Blog March 2006
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Elliott Wave Principle by Robert R. Prechter Jr. and A. J. Frost
Paul King, March 28th 2006
Before I took a serious look at
Elliot Wave technical analysis, I was of the (common I believe) opinion that it didn’t work, wasn’t specific enough,
and was a couple of steps down from Voodoo in my list of ‘sound trading methods to think about using’. All that changed when I took a serious look at Elliott Wave International and specifically the book Elliott
Wave Principle (EWP) by Frost and Prechter.
I would consider this book the
definitive guide to the theory, history, and practical application of Elliott Wave (EW) to trading. If you are only going to read one book about the subject, this should be it. Now I’m not saying EW is perfect, but that it is a lot more sound, robust and well-defined than the
general "here say" would have you believe, and this book covers the whole thing from history to application.
I found the book to be relatively
easy to read, but very hard to get my head around without practical application. Imagine
a chess Grandmaster writing a book on how to play really good chess. They could
describe the rules of the game, the guidelines and overarching principles, and specific examples of good play, but chess is
a complex game and it would be difficult to really get a feel for the whole thing without actual play.
Exactly the same can be said for
EWP. The book goes into extreme detail about why 5 progressive followed by 3
regressive waves is the most efficient way for a market to move, and sets out an amazingly detailed and complete list of rules
(rarely if ever broken) and guidelines (often fuzzy, but useful all the same) for the identification and application of wave
theory as well as a nomenclature for identifying the complete range of cycles from the tiniest ticks to the secular movements
that take decades to complete.
I guarantee you will have to read
sections of this book more than once to get the underlying meaning, and also have to practice the application of the theory
in real time before you really ‘get it’, but I believe it is well worth the effort – even if you ultimately
don’t end up using the methods, there are many traders who do, and so this is a self-fulfilling technique that works
because people use it, and people use it because it works.
I would consider myself a complete
beginner in this technique, but I know enough to know that EWP contains most of what I’ll ever need or want to know
about Elliott Waves.
Buy Elliott Wave Principle at Elliott Wave International.
Product Review: How you can be Right when the Crowd Loses, presented by Jake Bernstein
Paul King, March 24th 2006
In this InvestorFLIX presentation Jake Bernstein talks in detail about how sentiment of 'the lowest form of trading life'
as he calls individual non-profession traders is nearly always wrong, especially at major turning points in the markets.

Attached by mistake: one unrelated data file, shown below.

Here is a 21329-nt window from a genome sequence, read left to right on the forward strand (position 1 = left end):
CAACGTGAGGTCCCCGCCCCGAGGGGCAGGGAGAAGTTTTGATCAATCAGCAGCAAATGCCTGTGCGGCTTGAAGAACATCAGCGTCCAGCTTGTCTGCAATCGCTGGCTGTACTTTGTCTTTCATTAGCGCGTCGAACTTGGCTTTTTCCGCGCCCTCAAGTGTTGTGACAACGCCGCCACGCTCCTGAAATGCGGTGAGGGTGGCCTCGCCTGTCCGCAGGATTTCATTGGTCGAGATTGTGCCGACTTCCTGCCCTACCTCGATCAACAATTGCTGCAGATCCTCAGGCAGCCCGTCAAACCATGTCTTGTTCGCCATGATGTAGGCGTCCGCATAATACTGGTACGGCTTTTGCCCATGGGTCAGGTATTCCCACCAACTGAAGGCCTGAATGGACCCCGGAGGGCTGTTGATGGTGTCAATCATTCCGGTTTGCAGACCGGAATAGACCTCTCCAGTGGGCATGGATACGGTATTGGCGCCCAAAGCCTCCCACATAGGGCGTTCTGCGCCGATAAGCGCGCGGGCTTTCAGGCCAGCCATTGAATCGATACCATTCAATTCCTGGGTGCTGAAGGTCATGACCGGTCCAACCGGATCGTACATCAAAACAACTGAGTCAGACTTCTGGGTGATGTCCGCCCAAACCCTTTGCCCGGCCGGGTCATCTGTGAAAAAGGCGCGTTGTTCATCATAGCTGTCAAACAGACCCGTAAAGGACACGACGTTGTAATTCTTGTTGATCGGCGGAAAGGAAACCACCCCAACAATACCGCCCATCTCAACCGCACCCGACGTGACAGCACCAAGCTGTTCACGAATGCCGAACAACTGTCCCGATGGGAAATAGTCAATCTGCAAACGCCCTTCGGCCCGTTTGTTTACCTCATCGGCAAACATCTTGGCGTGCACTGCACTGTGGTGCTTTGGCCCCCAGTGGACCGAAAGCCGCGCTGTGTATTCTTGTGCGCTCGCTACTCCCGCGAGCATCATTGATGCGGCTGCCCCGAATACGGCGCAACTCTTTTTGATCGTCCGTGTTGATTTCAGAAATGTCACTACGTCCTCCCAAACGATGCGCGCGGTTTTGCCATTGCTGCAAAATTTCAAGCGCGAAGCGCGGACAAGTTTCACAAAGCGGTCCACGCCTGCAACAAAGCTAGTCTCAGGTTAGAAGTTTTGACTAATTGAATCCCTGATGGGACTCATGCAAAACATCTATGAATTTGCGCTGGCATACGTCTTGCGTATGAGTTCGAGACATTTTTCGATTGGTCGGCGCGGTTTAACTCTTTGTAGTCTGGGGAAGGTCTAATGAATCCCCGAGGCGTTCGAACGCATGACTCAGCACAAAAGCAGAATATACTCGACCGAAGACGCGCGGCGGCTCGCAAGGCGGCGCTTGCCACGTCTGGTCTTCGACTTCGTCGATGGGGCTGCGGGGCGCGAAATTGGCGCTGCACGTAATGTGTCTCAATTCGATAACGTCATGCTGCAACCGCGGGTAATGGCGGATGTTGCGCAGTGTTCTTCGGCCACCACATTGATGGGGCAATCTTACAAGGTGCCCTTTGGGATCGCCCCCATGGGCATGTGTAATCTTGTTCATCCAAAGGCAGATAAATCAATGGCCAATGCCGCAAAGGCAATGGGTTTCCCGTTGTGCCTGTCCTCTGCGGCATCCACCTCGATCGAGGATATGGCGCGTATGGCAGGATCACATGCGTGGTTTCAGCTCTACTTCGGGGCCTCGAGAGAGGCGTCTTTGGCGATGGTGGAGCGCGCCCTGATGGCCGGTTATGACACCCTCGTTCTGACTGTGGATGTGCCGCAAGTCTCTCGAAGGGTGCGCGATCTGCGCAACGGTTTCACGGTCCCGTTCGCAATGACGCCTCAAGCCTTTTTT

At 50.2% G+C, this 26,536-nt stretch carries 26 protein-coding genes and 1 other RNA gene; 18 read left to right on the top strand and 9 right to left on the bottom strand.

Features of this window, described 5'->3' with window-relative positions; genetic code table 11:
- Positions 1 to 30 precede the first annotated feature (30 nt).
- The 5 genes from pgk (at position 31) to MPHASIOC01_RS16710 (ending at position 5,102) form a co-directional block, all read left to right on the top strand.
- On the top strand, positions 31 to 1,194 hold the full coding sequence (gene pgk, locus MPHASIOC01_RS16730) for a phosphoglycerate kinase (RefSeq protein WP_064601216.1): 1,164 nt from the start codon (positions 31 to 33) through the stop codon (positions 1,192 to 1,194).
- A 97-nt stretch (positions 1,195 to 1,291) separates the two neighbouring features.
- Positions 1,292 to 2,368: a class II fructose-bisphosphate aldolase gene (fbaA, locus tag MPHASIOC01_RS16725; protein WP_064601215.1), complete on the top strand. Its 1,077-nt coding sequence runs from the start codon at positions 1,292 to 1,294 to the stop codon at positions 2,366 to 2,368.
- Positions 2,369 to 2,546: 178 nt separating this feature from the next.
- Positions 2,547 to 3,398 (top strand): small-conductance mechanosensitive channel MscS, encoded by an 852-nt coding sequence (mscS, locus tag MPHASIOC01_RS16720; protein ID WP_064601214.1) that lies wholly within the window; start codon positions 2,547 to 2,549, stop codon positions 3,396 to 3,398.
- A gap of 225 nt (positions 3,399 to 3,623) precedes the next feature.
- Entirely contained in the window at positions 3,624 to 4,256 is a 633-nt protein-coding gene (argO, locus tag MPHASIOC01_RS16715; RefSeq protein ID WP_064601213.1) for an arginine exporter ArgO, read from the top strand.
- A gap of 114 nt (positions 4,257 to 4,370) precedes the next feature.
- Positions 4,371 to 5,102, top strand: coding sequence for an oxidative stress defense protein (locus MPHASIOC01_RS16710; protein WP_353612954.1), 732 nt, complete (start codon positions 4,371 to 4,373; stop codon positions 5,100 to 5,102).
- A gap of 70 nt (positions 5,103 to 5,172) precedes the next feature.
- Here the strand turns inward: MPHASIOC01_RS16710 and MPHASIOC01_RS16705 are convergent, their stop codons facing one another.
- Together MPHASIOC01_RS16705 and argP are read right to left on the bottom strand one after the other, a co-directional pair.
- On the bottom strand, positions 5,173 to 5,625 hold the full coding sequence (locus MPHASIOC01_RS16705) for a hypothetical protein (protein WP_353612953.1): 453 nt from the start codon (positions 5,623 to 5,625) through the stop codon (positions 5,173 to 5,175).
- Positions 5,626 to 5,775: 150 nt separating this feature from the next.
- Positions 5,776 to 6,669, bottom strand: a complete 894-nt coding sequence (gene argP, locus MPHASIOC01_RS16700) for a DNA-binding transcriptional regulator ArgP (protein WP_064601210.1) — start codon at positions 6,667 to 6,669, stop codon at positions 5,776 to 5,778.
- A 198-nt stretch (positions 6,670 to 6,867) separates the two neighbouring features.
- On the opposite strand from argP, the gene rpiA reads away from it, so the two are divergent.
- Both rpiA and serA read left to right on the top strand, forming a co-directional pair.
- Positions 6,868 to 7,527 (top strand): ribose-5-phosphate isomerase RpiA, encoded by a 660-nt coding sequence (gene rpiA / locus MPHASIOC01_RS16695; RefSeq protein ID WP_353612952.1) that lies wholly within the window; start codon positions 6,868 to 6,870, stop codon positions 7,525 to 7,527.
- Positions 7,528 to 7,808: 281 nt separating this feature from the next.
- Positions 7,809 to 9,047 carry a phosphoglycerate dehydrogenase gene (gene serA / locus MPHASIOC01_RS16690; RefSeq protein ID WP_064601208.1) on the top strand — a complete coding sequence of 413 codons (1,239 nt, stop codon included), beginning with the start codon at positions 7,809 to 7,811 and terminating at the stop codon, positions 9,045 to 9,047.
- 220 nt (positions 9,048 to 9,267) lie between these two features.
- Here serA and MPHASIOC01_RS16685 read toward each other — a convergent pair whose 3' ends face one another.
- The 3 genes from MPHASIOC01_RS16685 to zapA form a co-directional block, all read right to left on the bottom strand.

With some humor he talks about how most indicators, methods, and individual traders "just don't work". He also shows
many examples of extreme bullish sentiment immediately preceding tops and bearish sentiment bottoms. There are a lot
of examples that repeat the same concept, but I suppose he is just trying to show it is not an isolated case, but a fundamental
way that markets work.
The study of individual trader sentiment forms the basis of his trading philosophy which is to use sentiment as a contrarian
indicator. You may be thinking 'How does he gauge the sentiment of individual traders so accurately?' and the answer
is that he conducts a daily survey with a representative sample, and published his results called the Daily Sentiment Index
This seems like such a simple concept that it can't possibly be any good, but the data is available historically so you
can test it out for yourself. It is also ironic that although each survey participant receives all the data, and knows
exactly how it is being used, they still can't get it right - I suppose they all think that it is the other guys who are wrong!
Read our other InvestorFLIX reviews.
The Art of Trading #3
Paul King, March 23rd 2006
The Five Factors continued
iv By command I mean the general’s qualities of wisdom,
sincerity, humanity, courage, and strictness.
You are the one who is in control of your trading account, trading systems, and every decision
made that makes or loses money. Creating a system or method which, if traded
accurately, will make money is difficult, but not impossible. What is much more
difficult is having the qualities to trade it accurately – taking every single trade entry, and exit without making
any implementation errors. You have to have the mental strength to command your
trading environment effectively, and this is one of the main barriers to successful trading.
There are 2 aspects to trading a system successfully.
One is having a complete system and trading plan and the other is implementing it accurately.
A complete trading system has rules which specify the following things with no ambiguity:
- Market selection – which markets
- Instrument filter – which instruments
within the market are considered tradable
- Trade setup – what conditions signal
a potential trade
- Entry signal – what rules determine
a position should be taken
- Position sizing algorithm – how
much to trade
- Exit rules – when to exit the trade
If you do not have pre-defined answers to all these questions before you enter a position,
you do not have a complete trading system or plan and it does not matter how much mental discipline you have, you will not
be able to trade consistently or accurately because you have not defined what this means.
Once you have a detailed plan, you can easily spot deviations from it (trading implementation
errors) and work on your self-discipline to correct the errors and put rules in place to make sure they do not recur. One definition of stupidity is ‘making the same mistake twice and expecting
different results’. We all make mistakes, but what differentiates successful
traders from the rest is that they can identify the mistake and take action to prevent it happening again.